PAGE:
Lisa King is an Australian self taught multi-disciplinary artist/illustrator, who is recognized for her socially engaging large-scale murals. Over the recent months she has been beautifying otherwise less than perfect urban landscapes around Adelaide as part of her current project “Walls of Wonderment”, which is proving to be a massive task but one that is meaningful and innovative, and reflects why she is fast becoming a formidable force in the world of street art!
We were lucky that Lisa had some time in this intense year to participate in the upcoming beautiful.bizarre curated group exhibition Bitter | Sweet opening at 19 Karen Contemporary Artspace on Australia’s Gold Coast this Saturday 18 March, and to answer a few questions about her work, life and the upcoming show!
Lisa’s work for ‘Bitter | Sweet’: “The Rise and The Fall”, 2017
[Oil, acrylic and liquitex on canvas, 100 x 100 cm]
How are you feeling about the upcoming exhibition ‘Bitter | Sweet’ and being part of a beautiful.bizarre curated show?
I was very honored and excited to talk to Director and Founder of BB, Danijela Krha, for the first time as beautiful.bizarre has been a favorite publication and online platform for me for many many years now. I think when I was first starting out (which feels like the present) I would see beautiful bizarre like an image of mine and literally squeal with excitement, screenshot it and send it to my boyfriend.. oh social media. In saying that, when I was asked to be a part of Bitter | Sweet I never felt more excited about being part of such a great show, lineup and title. For me creating a narrative and having a story to my work is super critical and very satisfying as I feel it really helps build a connection prior to the time I have with it in on the easel, so when I hear Bitter | Sweet I just knew I was going to have the most fun thinking about a concept and executing it accordingly. I am a sucker for anything juxtapozed so off on a tangent I went. I came across this face on the internet that I fell in love with… it was all androgynous and powerful and I just knew i wanted to create my work inspired by her gaze. From here I steamed forward improving illustrative elements until I came up with the layout… she is holding a kitty.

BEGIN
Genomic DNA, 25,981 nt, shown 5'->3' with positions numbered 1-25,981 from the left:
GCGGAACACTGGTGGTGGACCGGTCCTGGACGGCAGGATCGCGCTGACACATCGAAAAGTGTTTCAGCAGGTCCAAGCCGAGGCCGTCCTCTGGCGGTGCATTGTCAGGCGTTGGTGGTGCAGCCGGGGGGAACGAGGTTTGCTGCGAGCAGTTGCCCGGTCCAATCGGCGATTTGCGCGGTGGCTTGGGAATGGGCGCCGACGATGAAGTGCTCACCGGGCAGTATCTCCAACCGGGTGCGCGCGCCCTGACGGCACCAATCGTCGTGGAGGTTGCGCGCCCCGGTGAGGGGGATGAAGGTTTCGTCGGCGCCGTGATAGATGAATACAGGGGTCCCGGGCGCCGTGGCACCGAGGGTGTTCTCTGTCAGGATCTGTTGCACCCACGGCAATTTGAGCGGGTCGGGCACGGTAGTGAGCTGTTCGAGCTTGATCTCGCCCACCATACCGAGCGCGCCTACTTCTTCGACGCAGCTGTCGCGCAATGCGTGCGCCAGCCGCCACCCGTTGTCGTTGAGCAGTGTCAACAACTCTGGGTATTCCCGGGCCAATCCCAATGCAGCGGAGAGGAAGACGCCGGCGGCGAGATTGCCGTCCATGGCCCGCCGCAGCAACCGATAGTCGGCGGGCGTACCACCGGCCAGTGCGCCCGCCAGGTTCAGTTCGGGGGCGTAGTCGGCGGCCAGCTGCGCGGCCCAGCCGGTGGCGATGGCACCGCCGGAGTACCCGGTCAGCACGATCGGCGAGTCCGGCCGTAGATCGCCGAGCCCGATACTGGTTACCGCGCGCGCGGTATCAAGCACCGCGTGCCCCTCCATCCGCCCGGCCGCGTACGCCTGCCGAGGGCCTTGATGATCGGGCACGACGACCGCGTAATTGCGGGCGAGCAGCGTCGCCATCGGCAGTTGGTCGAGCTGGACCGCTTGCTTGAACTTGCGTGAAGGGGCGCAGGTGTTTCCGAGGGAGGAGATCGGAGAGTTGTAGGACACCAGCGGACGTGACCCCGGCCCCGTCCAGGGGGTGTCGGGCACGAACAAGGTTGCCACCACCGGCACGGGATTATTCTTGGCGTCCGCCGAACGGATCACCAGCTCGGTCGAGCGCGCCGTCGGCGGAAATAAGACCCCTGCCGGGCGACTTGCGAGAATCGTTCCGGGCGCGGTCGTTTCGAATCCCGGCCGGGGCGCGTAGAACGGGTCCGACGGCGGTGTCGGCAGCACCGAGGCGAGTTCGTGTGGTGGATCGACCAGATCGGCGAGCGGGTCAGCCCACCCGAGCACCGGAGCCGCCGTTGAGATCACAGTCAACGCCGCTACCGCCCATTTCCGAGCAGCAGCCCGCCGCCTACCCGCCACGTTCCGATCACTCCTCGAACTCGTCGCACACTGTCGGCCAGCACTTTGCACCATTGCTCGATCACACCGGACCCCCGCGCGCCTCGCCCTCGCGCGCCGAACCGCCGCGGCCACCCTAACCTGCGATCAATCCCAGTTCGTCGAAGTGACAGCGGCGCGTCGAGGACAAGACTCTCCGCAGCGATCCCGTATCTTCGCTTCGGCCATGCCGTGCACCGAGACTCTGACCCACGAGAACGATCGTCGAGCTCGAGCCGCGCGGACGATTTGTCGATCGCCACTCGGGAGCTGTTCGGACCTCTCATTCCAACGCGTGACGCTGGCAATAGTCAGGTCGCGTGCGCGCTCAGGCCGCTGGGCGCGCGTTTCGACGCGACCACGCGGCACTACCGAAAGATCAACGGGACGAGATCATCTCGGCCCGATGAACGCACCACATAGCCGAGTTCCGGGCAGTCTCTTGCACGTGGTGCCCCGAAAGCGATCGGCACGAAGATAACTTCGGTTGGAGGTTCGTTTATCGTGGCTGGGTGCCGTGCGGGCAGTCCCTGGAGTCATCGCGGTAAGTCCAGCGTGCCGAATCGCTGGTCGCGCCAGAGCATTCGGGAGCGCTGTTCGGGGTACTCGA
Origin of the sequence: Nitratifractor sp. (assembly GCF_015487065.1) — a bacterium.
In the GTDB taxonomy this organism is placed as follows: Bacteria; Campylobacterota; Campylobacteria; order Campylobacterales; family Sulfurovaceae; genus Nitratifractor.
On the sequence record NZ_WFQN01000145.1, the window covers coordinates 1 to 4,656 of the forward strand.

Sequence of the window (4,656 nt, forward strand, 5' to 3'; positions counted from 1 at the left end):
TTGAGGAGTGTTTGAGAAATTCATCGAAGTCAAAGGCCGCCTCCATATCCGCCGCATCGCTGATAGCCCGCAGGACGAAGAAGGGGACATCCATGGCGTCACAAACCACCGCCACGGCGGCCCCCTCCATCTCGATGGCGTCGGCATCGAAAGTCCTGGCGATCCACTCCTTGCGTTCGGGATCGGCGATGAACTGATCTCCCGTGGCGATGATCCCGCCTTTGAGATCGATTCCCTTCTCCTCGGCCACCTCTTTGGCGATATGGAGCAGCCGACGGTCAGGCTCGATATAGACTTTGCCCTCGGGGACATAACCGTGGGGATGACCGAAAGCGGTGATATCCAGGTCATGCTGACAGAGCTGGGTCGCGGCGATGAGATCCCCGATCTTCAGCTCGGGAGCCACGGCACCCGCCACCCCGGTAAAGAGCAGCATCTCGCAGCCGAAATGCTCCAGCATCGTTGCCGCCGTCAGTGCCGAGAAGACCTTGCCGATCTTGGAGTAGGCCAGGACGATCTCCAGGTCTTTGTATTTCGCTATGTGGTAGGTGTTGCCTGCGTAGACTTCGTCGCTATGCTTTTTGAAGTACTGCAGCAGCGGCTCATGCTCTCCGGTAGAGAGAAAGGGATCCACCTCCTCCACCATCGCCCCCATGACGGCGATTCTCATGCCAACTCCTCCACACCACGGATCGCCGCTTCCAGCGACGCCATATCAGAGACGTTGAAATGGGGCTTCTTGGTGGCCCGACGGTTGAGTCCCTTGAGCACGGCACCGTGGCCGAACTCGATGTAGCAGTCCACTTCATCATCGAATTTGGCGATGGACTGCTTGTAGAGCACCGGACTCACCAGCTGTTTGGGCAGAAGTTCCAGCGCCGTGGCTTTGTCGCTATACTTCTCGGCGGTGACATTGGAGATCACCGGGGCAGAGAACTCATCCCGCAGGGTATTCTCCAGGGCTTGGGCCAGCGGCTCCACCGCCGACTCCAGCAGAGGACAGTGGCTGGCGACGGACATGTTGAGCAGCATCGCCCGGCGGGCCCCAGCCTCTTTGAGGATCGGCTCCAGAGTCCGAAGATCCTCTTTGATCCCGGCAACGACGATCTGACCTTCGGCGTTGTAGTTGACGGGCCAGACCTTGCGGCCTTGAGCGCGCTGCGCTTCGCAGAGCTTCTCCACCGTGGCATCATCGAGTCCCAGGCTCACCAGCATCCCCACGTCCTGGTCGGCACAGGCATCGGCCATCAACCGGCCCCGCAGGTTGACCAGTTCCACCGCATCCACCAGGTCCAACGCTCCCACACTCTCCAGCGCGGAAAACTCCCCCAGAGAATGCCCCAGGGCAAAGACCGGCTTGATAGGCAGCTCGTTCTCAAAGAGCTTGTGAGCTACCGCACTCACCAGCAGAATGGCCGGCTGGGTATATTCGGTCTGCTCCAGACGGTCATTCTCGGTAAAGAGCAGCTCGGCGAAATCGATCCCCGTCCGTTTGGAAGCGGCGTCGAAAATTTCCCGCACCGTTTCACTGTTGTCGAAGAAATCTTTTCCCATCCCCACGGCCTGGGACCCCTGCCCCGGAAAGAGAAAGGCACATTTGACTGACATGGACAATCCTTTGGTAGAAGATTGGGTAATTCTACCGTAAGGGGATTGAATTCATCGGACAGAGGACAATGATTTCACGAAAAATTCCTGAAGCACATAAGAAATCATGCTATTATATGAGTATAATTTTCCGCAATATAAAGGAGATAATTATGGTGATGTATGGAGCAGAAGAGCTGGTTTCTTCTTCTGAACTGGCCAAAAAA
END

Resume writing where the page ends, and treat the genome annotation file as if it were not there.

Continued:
What has been working with beautiful.bizarre as curators?
Such awesome and genuinely talented and passionate people to work with before, you ladies are diamonds. Its nice to have such a sincere level of communication but entirely professional approach to an exhibition. I am all about communication and it seems so are you ladies, so it’s been wonderful, even when I was struggling with timeline. I am stoked to be here and am dying with excitement to get to the opening where I shall fall deeply into this brilliant and beautiful curation.
Each artist was asked to create two original new works in response to the ‘Bitter | Sweet’ theme, could you tell us how you chose to interpret the theme and why?
The concept I came up with for my work was “Two divinities who fused into a single immortal “. It’s based around the androgyny.
Androgyny and homosexuality are seen in Plato’s Symposium in a myth that Aristophanes tells the audience. People used to be spherical creatures, with two bodies attached back to back who cartwheeled around. There were three sexes: the male-male people who descended from the sun, the female-female people who descended from the earth, and the male-female people who came from the moon. The moth represents the moon and the girl has been painted with exaggerated features such as over masculine sized shirt, powerful strong gaze and posture but also subtle and gracious soft tones int eh painting along with holding the kitty who looks calm and deep in thought itself.
Can you tell us a little bit about yourself and the Walls of Wonderment project?
I am a visual artist based in Adelaide, South Australia. I started out in graphic design in 2010 and took a relatively common diverted path from here to illustration and then slowly into a transition of fine arts and figurative work. I had not made ‘art’ so to speak for some time – I drew a lot through my childhood but early teens saw me head towards music… it was not until 2012 that I decided to give it a fair amount of attention and revisit.
Walls of wonderment is an independent large-scale mural project that I crowd funded to get kick started. I decided to pull back from all commercial, travel work, and focus a full year in my hometown where I will produce a series of large-scale murals. This scale is new to me, so I am easing into it slowly… I also think I am the first female in Australia to paint at heights of up to 30 metres like this (pointless information).
I know you began as a graphic designer, what influenced you the most in 2012 to search for a new career in art? When did you become interested in Street art?
For me I have always been obsessed by youth cultures and indie lifestyle. It was always music posters, skateboard graphics, toy design, stickers, surf, street art and anything that caught my eye… I have always been one to get bored very easily (physically and mentally) so I am guessing my attention when growing up was always drawn in by the more obscure, complex or alternative distractions because mainstream seemed erghh mainstream.